Going through the help for the different pieces of malware, I found that Virtumonde hides in a web page that is coded to be the background page for Windows “Active Desktop”. So it’s basically always running, and gets loaded on system startup, but not from the “Run” or “RunOnce” registry entries. So I went to my display properties to change the background… and couldn’t! The ability to change the background was grayed out! Why in the frak would Microsoft make it so that this couldn’t be adjusted easily is beyond me, but it’s simply stupid.

After doing some research, and comparing my wife’s settings to mine (I have an identical laptop), I figured out what the registry entries were for “Background” and it’s settings in the registry, to have it editable, and not use the Active Desktop.

I rebooted the computer and re-ran the scan, but it kept coming up with new and interesting pieces of malware every single time! I finally figured out that Virtumonde had downloaded and installed the malware I was seeing NOW on the previous reboot, before I removed it. Therefore, to ensure that nothing was compromised, I rebooted in Safe Mode, without networking support, and re-ran Spybot.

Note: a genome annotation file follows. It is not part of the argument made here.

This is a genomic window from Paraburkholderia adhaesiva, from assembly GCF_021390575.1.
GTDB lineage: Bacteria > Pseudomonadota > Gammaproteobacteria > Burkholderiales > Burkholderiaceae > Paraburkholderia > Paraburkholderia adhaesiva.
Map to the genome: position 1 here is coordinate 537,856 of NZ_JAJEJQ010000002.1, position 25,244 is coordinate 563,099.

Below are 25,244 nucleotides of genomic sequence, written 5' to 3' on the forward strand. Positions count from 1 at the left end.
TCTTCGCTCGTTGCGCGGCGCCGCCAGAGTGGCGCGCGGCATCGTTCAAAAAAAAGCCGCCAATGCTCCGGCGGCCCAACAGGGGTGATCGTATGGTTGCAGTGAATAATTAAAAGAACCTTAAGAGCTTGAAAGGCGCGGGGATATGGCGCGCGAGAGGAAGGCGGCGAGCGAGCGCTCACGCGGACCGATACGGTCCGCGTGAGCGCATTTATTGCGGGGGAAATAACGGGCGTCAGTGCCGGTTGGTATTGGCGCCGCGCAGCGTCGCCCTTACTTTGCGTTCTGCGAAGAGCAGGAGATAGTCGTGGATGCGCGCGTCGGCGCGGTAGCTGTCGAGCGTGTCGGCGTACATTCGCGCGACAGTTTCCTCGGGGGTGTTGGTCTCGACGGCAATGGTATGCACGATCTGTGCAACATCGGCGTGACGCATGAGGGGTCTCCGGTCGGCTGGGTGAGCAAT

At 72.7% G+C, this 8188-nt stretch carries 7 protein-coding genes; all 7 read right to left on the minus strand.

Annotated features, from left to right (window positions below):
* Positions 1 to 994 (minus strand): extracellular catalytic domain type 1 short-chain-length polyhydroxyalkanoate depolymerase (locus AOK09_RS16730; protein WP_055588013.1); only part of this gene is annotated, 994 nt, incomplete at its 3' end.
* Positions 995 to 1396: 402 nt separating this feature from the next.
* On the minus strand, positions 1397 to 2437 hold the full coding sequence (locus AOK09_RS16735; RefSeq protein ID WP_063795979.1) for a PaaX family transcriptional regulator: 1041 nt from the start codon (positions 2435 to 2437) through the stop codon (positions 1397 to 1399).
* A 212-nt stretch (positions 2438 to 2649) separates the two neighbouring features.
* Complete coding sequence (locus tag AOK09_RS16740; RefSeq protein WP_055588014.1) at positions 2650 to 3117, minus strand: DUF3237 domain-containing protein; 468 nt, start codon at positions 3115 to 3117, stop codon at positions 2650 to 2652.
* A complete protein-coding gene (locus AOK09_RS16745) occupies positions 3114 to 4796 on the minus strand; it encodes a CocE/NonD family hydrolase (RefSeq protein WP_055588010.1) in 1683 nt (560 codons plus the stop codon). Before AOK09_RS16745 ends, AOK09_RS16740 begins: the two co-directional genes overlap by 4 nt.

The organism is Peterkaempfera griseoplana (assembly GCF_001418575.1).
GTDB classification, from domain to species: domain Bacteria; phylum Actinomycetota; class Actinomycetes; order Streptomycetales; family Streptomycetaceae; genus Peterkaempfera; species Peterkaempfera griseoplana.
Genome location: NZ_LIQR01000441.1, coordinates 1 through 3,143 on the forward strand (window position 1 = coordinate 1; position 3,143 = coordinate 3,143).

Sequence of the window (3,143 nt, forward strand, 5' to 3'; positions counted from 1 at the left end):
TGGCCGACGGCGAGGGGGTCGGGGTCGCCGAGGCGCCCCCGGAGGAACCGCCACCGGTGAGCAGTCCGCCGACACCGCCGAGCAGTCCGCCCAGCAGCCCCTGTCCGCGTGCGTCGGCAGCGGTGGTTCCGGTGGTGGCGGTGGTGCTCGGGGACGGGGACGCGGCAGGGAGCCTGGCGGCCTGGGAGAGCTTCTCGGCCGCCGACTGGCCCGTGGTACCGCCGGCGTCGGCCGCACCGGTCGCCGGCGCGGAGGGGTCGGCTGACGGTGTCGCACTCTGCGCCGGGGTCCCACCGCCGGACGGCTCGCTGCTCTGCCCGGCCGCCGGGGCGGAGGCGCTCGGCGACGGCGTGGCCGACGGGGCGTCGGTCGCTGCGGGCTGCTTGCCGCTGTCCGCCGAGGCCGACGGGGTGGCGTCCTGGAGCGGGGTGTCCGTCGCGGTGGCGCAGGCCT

While it was running, I checked the registry, to see if anything jumped out at me… and something did. I noticed that there were waaaay too many users for the system, and they had funky user names. And several pieces of malware that used Winlogon or Run / RunOnce entries in the Registry, were doing it from these other, nonsensical user names. I decided to just eliminate them.

They weren’t in the Users control panel applet, so I switched back to the registry to simply delete them. That turned out to be easier said than done – the permissions were all set to read-only, and on some of the entries, even after I’d set the permissions otherwise, I couldn’t delete them. Very frustrating, but not crippling, so I checked in on Spybot.